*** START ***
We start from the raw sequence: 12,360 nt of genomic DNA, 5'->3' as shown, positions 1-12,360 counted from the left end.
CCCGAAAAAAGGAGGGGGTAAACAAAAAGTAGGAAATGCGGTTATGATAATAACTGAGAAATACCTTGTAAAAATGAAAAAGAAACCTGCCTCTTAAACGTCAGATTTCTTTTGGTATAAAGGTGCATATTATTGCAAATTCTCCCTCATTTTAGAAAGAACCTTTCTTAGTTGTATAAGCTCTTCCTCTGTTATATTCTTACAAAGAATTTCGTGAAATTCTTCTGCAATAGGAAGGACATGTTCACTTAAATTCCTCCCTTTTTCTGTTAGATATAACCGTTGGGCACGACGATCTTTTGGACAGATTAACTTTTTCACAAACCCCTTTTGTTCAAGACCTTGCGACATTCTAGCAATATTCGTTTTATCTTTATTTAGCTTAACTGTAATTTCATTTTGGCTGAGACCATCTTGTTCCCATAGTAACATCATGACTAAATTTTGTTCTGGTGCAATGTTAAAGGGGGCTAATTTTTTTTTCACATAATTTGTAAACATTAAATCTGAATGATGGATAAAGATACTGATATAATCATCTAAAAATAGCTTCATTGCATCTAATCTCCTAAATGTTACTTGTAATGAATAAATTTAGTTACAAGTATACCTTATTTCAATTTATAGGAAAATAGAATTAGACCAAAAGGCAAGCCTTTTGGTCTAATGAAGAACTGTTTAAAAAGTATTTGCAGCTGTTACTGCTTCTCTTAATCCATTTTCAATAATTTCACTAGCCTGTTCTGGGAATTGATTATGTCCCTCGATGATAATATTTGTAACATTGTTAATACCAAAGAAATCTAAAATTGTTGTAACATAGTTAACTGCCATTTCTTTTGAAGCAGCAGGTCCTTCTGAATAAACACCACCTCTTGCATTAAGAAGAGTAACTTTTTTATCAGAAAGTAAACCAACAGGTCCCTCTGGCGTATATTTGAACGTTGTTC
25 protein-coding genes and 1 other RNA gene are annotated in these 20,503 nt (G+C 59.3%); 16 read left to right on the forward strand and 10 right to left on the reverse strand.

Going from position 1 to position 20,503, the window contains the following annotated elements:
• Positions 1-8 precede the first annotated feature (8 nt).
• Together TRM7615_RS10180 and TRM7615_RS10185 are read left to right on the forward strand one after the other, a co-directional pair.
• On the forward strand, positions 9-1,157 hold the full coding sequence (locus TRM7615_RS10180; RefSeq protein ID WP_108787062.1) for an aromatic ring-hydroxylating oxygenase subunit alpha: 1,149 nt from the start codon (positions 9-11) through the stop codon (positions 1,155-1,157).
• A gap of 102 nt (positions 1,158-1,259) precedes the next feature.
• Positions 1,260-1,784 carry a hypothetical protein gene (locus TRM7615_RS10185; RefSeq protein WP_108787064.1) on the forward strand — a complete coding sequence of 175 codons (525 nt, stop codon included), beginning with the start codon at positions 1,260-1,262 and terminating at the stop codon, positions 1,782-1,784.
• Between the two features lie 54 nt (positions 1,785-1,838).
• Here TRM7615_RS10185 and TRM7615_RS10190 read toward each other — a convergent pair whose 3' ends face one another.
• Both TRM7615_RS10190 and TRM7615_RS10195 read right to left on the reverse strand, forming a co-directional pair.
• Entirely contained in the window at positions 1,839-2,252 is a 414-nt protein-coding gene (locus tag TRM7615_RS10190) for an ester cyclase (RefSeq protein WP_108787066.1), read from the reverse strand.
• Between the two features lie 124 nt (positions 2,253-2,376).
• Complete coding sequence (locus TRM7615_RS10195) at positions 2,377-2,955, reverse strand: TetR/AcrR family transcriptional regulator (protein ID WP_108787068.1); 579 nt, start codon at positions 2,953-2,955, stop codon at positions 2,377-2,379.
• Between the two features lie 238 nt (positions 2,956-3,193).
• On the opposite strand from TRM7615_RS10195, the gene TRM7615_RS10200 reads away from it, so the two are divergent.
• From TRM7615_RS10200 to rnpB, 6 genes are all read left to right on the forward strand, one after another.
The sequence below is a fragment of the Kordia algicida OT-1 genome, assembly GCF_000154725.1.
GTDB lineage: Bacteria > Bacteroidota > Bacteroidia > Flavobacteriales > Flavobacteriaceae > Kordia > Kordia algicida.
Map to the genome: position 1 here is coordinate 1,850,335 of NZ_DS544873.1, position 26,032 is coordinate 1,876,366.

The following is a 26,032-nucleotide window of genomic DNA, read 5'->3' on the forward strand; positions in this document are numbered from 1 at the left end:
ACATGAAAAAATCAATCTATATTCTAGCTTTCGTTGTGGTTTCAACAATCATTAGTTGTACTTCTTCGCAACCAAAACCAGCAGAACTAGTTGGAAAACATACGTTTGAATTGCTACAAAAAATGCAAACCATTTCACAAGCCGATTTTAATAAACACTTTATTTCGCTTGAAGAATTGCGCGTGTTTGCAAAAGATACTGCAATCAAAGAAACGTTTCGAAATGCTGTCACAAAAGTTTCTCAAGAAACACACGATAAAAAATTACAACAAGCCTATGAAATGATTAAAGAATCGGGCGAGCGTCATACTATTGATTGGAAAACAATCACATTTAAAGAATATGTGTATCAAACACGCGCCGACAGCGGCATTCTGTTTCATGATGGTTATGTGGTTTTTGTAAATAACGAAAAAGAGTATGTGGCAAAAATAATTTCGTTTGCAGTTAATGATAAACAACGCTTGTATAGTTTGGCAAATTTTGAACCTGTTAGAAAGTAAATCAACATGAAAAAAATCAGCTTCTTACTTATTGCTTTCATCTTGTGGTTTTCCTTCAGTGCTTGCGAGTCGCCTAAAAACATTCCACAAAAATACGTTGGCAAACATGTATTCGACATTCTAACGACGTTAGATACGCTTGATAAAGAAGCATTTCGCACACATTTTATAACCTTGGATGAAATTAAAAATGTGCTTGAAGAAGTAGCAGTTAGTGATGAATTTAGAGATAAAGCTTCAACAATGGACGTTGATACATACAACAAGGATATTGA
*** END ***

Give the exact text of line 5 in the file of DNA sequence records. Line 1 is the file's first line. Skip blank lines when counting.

• Positions 1-8 precede the first annotated feature (8 nt).